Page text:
Should Central Banks Buy Stocks?
The worst financial crisis since the Great Depression has placed central banks around the world into the spotlight. The mysterious yet powerful entities have emerged from the shadows of the financial system to the foreground of a global currency war. They are well-known for lowering interest rates and purchasing government bonds, but central banks are now gaining the reputation of being stock pickers.
Central banks such as the Federal Reserve and the Bank of Japan have been trying to create a wealth effect by injecting record amounts of liquidity into the financial system. By punishing savers through low interest rates, they hope to force more people into riskier assets such as stocks that offer a higher rate of return. As asset prices rise, the belief is that consumer spending and confidence will follow. However, loose monetary policies also appear to be affecting central banks.
Individuals are not the only participants reaching for yield. Low rates on government bonds are pushing more central banks into equities. According to a recent annual survey of 60 central bankers conducted by Central Banking Publications and Royal Bank of Scotland, nearly a quarter of reserve managers already own equities or plan to buy them within five years. In total, the 60 central banks polled are responsible for almost $7 trillion in reserves.
While questionable in the longer-term, a shift toward equities seems like the next logical step. The race to debase currencies has boosted equity markets around the world. The S&P 500 gained 10 percent in the first quarter alone, while the Nikkei has surged more than 30 percent year-to-date. When converted to U.S. dollars, the four major central banks have expanded their balance sheets to more than $13 trillion, compared to only $3 trillion ten years ago, according to Hayman Capital.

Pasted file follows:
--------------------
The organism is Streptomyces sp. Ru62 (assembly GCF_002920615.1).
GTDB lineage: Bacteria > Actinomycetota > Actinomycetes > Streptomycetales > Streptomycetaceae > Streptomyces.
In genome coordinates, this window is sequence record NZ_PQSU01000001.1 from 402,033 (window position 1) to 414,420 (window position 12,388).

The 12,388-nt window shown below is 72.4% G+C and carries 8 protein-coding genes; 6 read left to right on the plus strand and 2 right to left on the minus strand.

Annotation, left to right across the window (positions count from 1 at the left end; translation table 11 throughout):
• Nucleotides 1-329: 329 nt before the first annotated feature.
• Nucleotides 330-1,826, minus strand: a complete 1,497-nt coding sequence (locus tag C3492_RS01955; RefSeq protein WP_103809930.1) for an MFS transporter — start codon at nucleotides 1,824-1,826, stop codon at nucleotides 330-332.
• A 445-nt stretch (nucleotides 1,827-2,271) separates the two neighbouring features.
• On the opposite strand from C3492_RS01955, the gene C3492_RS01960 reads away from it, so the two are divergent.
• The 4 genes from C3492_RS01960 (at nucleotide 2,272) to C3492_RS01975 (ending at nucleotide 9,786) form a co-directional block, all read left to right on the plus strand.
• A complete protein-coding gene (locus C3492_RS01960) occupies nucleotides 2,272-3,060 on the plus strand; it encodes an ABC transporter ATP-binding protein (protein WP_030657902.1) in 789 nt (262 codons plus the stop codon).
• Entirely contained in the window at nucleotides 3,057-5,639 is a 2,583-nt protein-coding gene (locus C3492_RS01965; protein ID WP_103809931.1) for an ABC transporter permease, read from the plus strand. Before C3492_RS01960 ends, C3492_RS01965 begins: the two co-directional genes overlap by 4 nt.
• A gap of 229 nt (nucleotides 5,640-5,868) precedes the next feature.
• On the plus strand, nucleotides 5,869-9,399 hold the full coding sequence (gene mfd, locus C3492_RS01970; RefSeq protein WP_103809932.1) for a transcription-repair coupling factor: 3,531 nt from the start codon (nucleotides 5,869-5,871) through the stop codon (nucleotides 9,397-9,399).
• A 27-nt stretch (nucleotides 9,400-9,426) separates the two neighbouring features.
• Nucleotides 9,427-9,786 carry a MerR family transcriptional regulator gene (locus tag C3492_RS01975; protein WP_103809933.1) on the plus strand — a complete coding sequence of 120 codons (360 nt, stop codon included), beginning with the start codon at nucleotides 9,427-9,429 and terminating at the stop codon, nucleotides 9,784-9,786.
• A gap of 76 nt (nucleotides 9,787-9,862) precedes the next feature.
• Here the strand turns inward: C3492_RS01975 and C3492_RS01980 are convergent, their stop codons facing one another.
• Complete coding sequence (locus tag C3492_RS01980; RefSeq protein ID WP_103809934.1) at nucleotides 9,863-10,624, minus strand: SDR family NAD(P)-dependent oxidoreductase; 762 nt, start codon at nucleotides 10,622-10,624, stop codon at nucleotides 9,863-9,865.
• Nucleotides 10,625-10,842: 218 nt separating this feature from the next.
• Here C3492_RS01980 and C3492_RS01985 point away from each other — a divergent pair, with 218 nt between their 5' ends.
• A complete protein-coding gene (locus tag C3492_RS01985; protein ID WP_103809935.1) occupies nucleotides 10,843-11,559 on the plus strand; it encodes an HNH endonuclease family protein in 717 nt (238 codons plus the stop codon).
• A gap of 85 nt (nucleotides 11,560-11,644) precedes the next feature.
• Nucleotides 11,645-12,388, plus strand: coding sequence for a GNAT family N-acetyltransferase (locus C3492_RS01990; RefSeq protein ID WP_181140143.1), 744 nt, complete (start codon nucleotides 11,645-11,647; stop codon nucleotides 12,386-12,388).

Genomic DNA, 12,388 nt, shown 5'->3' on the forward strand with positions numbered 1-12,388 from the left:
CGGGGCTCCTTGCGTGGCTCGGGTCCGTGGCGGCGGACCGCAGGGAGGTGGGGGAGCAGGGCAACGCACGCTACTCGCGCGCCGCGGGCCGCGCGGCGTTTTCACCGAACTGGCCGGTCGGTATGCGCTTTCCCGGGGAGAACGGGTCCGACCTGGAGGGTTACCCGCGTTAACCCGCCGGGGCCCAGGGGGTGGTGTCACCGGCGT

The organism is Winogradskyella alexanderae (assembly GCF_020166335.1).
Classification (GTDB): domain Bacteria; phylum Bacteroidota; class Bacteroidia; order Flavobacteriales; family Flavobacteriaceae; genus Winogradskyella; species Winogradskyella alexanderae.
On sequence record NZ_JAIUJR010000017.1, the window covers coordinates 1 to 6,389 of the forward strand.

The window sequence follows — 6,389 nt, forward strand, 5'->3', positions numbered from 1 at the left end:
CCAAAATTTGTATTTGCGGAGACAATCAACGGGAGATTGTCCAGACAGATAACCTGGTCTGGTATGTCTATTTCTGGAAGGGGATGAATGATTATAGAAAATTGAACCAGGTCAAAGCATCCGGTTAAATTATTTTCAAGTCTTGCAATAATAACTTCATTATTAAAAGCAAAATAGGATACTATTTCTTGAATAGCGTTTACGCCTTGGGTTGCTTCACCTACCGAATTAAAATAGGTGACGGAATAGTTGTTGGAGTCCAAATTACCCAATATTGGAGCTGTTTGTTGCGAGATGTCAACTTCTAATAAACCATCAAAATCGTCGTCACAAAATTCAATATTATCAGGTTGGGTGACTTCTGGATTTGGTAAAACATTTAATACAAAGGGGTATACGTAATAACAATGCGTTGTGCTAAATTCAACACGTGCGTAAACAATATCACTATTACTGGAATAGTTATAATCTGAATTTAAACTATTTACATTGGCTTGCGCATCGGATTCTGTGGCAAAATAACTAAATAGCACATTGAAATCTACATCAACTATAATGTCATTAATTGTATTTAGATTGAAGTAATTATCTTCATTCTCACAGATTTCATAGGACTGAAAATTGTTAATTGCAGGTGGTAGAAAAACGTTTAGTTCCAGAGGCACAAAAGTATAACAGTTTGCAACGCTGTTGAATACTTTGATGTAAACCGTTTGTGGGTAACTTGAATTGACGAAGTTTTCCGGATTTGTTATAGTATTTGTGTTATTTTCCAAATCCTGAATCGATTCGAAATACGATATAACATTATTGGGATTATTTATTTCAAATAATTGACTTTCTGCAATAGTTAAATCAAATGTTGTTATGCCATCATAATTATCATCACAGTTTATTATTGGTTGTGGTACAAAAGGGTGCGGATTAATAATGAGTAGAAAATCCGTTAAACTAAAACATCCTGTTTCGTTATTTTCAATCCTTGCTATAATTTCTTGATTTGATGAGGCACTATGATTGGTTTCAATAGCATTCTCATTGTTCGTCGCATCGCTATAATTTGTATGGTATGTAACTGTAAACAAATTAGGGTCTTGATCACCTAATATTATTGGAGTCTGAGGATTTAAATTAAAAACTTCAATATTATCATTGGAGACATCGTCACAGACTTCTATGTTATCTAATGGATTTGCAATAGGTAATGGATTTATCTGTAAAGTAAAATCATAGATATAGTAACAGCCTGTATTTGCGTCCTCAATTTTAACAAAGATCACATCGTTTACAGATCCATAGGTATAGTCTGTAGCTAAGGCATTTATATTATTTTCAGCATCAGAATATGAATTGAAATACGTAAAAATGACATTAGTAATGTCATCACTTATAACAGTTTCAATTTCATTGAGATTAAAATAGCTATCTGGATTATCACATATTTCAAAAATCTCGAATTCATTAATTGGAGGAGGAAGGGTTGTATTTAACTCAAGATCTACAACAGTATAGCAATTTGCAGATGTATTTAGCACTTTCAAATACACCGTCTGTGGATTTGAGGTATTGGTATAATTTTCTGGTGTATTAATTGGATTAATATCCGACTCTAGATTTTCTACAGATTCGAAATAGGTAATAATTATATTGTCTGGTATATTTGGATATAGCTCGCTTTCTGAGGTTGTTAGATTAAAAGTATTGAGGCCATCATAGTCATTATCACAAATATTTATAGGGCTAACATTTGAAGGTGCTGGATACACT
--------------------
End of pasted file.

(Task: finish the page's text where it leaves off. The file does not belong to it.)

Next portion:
In addition to capital gains, central banks may also enjoy higher yields with equities than they would with government bonds. Nearly half of the companies in the S&P 500 have a higher dividend yield than the yield on the 10-year U.S. Treasury. Roughly a quarter of companies in the index have a higher yield than the 30-year U.S. Treasury.
Jim O’Neill, chairman of Goldman Sachs Asset Management, recently told CNBC, “I don’t think people should worry about” central banks buying stocks. “Frankly, it makes a huge amount of sense in a world of floating exchange rates and such incredible opportunity, why should central banks keep so much money in very short term, liquid things when they’re not going to ever need it?”
Investing in stocks is not completely new for several central banks. The Bank of Japan announced another round of monetary stimulus in April. The central bank’s new governor Haruhiko Kuroda committed to nearly doubling Japan’s monetary base to 270 trillion yen by the end of 2014. As part of its ongoing asset-purchases, the central bank is buying stocks. In fact, it will more than double investments in equity exchange-traded funds to 3.5 trillion yen by the end of next year.
In March 2012, the Bank of Israel launched a pilot program to invest a portion of its foreign currency reserves in U.S. equities. The initial investment totaled about $1.5 billion, but could reach almost $8 billion at a later stage. Bank of Israel’s spokesman Yossi Saadon explained that the investments will be made in equity index trackers, which will include stocks such as Apple (NASDAQ:AAPL).
Although central banks buying equities may seem like the next natural move, it does not come without any risk. When central banks manipulate interest rates, it distorts the true cost of money and often causes capital misallocations. This is one major reason for the current boom/bust economy. Equity purchases by central banks will add to the distortion, and the law of unintended consequences could rear its ugly head in the future.
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